Species group: Canaries
Other name(s): Russian Singer Canary;
Russian Singing Canary
AppearanceDetails: To North Americans, the Russian Canary is a rare and little-known song canary bred for its ability to re-create and improve on the songs of many Northern European birds. Breeders focus first, last, and always on developing the best songs, rather than size or appearance. Therefore, most Russian Canaries tend to be smallish yellow or white birds. The important thing is a male bird's ability to learn the various special songs that have romantic names evocative of old Europe such as the Triple Titmouse, Large Titmouse, Small Titmouse, Yellow Bunting, the Tee, the Coo-lee, and the Depsit. Not content to merely copy the natural songs of the Buntings and other birds, Russian Canaries were further developed to add all sorts of trills and bells to the original melodies.
Weight: 15 - 20 grams
Average size: 11 - 13 centimeters
Lifespan: 10 - 14 years
Diet: The backbone of the Russian Canary diet is a high quality canary seed mix formulated especially for canaries, with a high proportion of canary, rape, flax, linseed, sterilized hemp, thistle, and not too much millet. Some high end seed mixes also contain freeze-dried fruits and vegetable bits, and anise may give the mix a wonderful aroma. Test the seed for freshness by soaking and sprouting. You can also buy special seeds that are easy to sprout in the home. These so-called soaking seed blends may include sunflower, safflower, and wheat that would otherwise be too large or too difficult for a canary to crack by itself, yet once sprouted, they will gain in vitamins and become soft, delicious treats that your bird will love. .Chopped fresh greens like unsprayed chickweed, dandelion greens, and oregano are highly recommended, but any healthy greens such as the flowering heads of broccoli or chopped fruit like apples, apricots, and so on, will add vitamins and flavor to the diet. You should also be able to find some pellets formulated especially for canaries. Some people report that their canaries first learned to eat their pellets after they sprinkled them with a little apple juice. Protein is important for the molting or breeding Russian Canary. Many people make a classic eggfood which consists of a hard-boiled egg chopped up well, with about 1 teaspoon of brewer's yeast (NEVER baking yeast) stirred into the mix. Don't leave eggfood sitting around. Remove what's left in the bowl after a couple of hours.
Housing: Many commercial cages sold for pet canaries are simply too small. Take the time and trouble to find a cage that is at least 24”wide by 18” deep by 24” high. If you're obtaining Russian Canaries with a plan to breed for the show bench, your club can help you locate breeding cages of the proper size. You need to provide adequate perches, of varying widths to allow the bird to change its grip and prevent wear on the feet. You can include toys like bells and swings, although mirrors might cause undesirable behavior changes, like a refusal to sing. Show birds should be kept away from other varieties of canaries or other songbirds that might teach them an inferior song.Russian Canaries, like all canaries, must be protected from mosquitoes, which can carry the deadly and disfiguring canary pox, in addition to other dangerous diseases. There is a vaccine for canary pox and if you live in an area where it's a reality that mosquitoes may get into your home from time to time, strongly consider asking your vet for this one-time vaccine.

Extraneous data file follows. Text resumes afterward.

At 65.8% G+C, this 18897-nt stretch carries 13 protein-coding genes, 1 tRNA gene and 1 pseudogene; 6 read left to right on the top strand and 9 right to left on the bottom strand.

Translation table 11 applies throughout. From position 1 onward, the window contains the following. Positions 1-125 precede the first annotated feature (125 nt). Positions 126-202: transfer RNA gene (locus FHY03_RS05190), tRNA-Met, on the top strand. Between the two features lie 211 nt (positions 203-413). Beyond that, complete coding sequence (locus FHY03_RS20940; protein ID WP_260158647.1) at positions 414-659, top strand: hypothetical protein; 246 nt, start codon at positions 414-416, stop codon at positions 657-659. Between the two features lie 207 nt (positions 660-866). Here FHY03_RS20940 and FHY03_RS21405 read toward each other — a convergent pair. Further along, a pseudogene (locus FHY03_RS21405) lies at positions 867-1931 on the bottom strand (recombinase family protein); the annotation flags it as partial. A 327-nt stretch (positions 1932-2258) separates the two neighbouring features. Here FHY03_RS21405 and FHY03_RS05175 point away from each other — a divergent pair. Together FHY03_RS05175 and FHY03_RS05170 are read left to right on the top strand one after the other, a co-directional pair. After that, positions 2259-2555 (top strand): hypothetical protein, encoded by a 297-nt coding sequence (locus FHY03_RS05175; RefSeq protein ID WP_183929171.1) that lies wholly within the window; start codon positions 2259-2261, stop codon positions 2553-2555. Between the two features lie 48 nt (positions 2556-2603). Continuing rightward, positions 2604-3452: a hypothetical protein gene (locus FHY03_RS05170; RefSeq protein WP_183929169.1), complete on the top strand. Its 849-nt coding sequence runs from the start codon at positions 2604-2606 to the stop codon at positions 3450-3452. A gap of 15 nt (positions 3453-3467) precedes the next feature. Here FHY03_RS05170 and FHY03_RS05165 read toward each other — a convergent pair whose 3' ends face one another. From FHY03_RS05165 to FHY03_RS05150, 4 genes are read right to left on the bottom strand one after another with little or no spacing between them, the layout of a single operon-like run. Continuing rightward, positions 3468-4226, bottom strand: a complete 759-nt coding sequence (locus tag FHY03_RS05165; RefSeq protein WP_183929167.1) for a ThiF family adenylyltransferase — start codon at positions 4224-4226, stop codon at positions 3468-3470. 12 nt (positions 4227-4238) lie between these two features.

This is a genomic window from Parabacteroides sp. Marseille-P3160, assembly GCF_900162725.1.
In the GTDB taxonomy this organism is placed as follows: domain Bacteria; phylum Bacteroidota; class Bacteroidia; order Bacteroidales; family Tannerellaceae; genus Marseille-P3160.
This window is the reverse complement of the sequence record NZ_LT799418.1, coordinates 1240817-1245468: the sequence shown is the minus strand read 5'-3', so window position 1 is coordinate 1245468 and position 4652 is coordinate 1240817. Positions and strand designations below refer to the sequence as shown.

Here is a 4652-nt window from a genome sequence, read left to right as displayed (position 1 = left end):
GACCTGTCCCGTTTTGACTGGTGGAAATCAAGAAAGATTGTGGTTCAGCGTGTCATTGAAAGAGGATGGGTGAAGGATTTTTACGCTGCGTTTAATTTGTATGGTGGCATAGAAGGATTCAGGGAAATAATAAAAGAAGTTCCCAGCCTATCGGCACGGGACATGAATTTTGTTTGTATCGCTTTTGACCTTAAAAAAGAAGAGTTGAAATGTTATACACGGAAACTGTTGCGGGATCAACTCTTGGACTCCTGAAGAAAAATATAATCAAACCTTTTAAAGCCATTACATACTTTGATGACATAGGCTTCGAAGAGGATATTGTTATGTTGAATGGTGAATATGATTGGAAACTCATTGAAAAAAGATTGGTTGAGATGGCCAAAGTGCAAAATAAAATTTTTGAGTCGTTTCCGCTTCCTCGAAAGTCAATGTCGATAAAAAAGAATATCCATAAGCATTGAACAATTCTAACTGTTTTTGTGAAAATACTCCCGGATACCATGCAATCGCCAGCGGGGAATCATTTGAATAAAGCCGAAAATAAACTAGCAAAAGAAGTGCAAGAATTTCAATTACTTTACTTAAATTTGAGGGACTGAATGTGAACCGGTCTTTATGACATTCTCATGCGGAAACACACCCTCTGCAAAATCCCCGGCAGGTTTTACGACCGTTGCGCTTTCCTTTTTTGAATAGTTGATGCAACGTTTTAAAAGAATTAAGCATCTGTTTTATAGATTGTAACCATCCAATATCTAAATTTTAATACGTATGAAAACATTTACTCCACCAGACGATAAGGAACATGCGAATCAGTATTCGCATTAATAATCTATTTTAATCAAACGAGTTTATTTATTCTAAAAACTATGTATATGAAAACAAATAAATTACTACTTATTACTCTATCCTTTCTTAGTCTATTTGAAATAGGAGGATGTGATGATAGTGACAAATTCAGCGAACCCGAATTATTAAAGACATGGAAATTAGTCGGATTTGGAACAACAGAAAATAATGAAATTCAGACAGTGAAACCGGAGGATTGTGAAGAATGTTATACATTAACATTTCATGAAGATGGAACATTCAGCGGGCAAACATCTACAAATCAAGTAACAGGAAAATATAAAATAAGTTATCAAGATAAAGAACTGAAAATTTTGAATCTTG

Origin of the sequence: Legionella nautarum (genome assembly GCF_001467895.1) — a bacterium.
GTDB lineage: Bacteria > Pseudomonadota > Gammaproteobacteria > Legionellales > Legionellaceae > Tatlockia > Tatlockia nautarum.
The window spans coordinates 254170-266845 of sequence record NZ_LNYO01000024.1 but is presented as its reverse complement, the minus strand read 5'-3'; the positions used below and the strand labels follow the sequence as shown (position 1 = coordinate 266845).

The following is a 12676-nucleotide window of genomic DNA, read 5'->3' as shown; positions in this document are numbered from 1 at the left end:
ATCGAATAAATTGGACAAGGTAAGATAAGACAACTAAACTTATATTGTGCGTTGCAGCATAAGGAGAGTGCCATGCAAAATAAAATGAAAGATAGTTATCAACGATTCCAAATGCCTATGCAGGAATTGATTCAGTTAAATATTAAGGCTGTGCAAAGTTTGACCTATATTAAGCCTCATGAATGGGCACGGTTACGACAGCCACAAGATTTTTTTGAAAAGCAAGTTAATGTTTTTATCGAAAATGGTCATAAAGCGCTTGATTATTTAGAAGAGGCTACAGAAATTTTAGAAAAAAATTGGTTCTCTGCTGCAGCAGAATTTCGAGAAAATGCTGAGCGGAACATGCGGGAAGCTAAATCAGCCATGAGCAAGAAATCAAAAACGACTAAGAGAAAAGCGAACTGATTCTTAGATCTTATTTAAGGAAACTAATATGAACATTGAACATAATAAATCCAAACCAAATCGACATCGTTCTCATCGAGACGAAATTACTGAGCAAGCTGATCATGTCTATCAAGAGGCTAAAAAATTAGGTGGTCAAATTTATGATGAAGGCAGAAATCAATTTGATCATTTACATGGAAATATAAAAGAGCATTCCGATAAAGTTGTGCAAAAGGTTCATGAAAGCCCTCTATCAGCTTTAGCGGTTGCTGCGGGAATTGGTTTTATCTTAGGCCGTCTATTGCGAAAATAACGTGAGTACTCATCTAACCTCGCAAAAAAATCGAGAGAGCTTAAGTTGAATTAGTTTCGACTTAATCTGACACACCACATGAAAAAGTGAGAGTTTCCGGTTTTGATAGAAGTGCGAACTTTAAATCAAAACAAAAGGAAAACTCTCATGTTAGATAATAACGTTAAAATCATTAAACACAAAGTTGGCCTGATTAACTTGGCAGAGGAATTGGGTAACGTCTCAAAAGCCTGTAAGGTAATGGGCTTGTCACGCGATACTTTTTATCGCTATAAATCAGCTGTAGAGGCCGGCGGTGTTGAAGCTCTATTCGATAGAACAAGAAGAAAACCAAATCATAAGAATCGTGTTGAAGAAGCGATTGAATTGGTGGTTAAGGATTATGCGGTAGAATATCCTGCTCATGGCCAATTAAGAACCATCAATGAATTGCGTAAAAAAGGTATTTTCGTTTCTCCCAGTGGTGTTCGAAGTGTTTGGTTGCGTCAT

The well-regarded, well-trained song canaries of the Tyrol Mountains spread east as well as west. In the 1700s, some of these German birds reached Russia, where the locals were used to keeping native songbirds as pets. Of course, people who kept multiple birds quickly realized that the new canaries were able to copy and even improve on the songs of other species. Breeders and trainers began to work to develop the Russian Canary. Instead of using musical instruments to teach the birds, as was common in Germany, the Russians used many varieties of wild birds to train them. Strangely enough, the nightingale – whose song is so highly admired in the west – was banned from the birdroom for having too loud and too sharp a song. The goal was to create an excellent and varied singer that had a gentle rather than a loud, carrying voice.
Russian Canaries, like all other canaries, must hear the songs they are to sing at an early age, or they will never reach their full potential. Because the Russian Canary is so little known in North America, hobbyists in the United States and Canada should consult with their breeder to find out where they can get good teacher birds or good recordings to play for their young males. You don't necessarily want the bird that sings the loudest, but rather you want a bird that sings frequent, varied melodies that hark back to the sounds of nature. Because they are bred to be very talented mimics, you must not expose young Russian Canaries to the songs of other birds or canaries unless you want them to learn that song.Written by Elaine Radford